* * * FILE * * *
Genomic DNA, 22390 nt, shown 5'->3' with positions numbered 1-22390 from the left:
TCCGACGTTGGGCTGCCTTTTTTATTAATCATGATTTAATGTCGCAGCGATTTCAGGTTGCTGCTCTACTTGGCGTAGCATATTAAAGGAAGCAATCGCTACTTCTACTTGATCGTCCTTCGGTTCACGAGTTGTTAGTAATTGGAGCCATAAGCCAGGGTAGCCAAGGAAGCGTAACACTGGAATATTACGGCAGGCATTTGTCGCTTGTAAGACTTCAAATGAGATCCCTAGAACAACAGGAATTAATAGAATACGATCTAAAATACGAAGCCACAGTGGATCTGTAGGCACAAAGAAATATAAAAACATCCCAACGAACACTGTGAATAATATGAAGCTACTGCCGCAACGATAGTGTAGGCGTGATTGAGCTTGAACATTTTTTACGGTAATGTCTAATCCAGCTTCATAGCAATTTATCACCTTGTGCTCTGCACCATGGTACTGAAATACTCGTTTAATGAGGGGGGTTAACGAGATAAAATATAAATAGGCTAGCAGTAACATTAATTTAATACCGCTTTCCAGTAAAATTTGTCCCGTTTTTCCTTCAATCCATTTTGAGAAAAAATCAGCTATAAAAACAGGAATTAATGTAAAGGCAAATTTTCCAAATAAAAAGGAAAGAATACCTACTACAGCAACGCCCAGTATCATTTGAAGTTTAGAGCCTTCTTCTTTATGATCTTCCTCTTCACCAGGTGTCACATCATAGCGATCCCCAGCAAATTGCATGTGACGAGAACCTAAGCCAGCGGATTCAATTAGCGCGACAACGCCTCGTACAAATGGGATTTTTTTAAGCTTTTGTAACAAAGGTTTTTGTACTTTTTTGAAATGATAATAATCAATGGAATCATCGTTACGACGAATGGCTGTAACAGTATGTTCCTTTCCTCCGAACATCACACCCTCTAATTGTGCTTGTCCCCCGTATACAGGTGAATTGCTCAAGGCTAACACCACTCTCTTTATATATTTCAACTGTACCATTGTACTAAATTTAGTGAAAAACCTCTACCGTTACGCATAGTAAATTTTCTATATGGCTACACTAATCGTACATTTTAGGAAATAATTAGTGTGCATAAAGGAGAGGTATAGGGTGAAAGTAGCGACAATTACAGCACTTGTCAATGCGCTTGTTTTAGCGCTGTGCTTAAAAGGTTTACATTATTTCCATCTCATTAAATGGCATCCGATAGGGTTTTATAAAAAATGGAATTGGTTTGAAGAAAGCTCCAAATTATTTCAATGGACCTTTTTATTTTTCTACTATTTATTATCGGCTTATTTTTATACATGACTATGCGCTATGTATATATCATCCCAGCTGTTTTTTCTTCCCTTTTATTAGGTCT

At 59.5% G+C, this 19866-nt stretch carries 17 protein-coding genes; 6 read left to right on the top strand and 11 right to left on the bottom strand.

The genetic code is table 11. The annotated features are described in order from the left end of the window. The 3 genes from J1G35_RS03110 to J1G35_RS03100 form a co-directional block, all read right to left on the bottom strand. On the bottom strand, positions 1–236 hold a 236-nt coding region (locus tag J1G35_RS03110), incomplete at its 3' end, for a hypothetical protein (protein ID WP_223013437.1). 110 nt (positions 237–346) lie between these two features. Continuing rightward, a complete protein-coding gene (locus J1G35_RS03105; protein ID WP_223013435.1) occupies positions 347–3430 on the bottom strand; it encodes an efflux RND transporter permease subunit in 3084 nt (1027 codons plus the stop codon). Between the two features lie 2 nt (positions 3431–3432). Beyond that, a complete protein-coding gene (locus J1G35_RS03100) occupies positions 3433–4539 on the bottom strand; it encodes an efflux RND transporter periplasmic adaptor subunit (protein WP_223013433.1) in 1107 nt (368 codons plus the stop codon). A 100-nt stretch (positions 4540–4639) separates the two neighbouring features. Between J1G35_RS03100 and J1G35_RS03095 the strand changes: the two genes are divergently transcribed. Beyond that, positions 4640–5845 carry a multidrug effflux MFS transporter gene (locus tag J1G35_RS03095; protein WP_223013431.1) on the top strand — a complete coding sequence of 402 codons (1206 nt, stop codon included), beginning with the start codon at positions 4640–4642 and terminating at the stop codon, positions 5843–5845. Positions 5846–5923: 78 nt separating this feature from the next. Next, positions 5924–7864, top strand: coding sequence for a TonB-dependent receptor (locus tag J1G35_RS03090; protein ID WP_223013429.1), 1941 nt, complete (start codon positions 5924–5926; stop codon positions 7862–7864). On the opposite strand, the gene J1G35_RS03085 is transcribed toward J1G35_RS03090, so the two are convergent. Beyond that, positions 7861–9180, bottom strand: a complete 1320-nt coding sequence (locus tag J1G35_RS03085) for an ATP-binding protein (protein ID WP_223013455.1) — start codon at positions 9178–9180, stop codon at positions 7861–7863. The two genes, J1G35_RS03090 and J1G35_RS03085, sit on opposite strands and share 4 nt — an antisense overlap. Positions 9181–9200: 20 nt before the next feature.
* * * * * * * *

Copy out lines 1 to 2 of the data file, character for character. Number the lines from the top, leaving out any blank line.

Genomic DNA, 22390 nt, shown 5'->3' with positions numbered 1-22390 from the left:
TCCGACGTTGGGCTGCCTTTTTTATTAATCATGATTTAATGTCGCAGCGATTTCAGGTTGCTGCTCTACTTGGCGTAGCATATTAAAGGAAGCAATCGCTACTTCTACTTGATCGTCCTTCGGTTCACGAGTTGTTAGTAATTGGAGCCATAAGCCAGGGTAGCCAAGGAAGCGTAACACTGGAATATTACGGCAGGCATTTGTCGCTTGTAAGACTTCAAATGAGATCCCTAGAACAACAGGAATTAATAGAATACGATCTAAAATACGAAGCCACAGTGGATCTGTAGGCACAAAGAAATATAAAAACATCCCAACGAACACTGTGAATAATATGAAGCTACTGCCGCAACGATAGTGTAGGCGTGATTGAGCTTGAACATTTTTTACGGTAATGTCTAATCCAGCTTCATAGCAATTTATCACCTTGTGCTCTGCACCATGGTACTGAAATACTCGTTTAATGAGGGGGGTTAACGAGATAAAATATAAATAGGCTAGCAGTAACATTAATTTAATACCGCTTTCCAGTAAAATTTGTCCCGTTTTTCCTTCAATCCATTTTGAGAAAAAATCAGCTATAAAAACAGGAATTAATGTAAAGGCAAATTTTCCAAATAAAAAGGAAAGAATACCTACTACAGCAACGCCCAGTATCATTTGAAGTTTAGAGCCTTCTTCTTTATGATCTTCCTCTTCACCAGGTGTCACATCATAGCGATCCCCAGCAAATTGCATGTGACGAGAACCTAAGCCAGCGGATTCAATTAGCGCGACAACGCCTCGTACAAATGGGATTTTTTTAAGCTTTTGTAACAAAGGTTTTTGTACTTTTTTGAAATGATAATAATCAATGGAATCATCGTTACGACGAATGGCTGTAACAGTATGTTCCTTTCCTCCGAACATCACACCCTCTAATTGTGCTTGTCCCCCGTATACAGGTGAATTGCTCAAGGCTAACACCACTCTCTTTATATATTTCAACTGTACCATTGTACTAAATTTAGTGAAAAACCTCTACCGTTACGCATAGTAAATTTTCTATATGGCTACACTAATCGTACATTTTAGGAAATAATTAGTGTGCATAAAGGAGAGGTATAGGGTGAAAGTAGCGACAATTACAGCACTTGTCAATGCGCTTGTTTTAGCGCTGTGCTTAAAAGGTTTACATTATTTCCATCTCATTAAATGGCATCCGATAGGGTTTTATAAAAAATGGAATTGGTTTGAAGAAAGCTCCAAATTATTTCAATGGACCTTTTTATTTTTCTACTATTTATTATCGGCTTATTTTTATACATGACTATGCGCTATGTATATATCATCCCAGCTGTTTTTTCTTCCCTTTTATTAGGTCT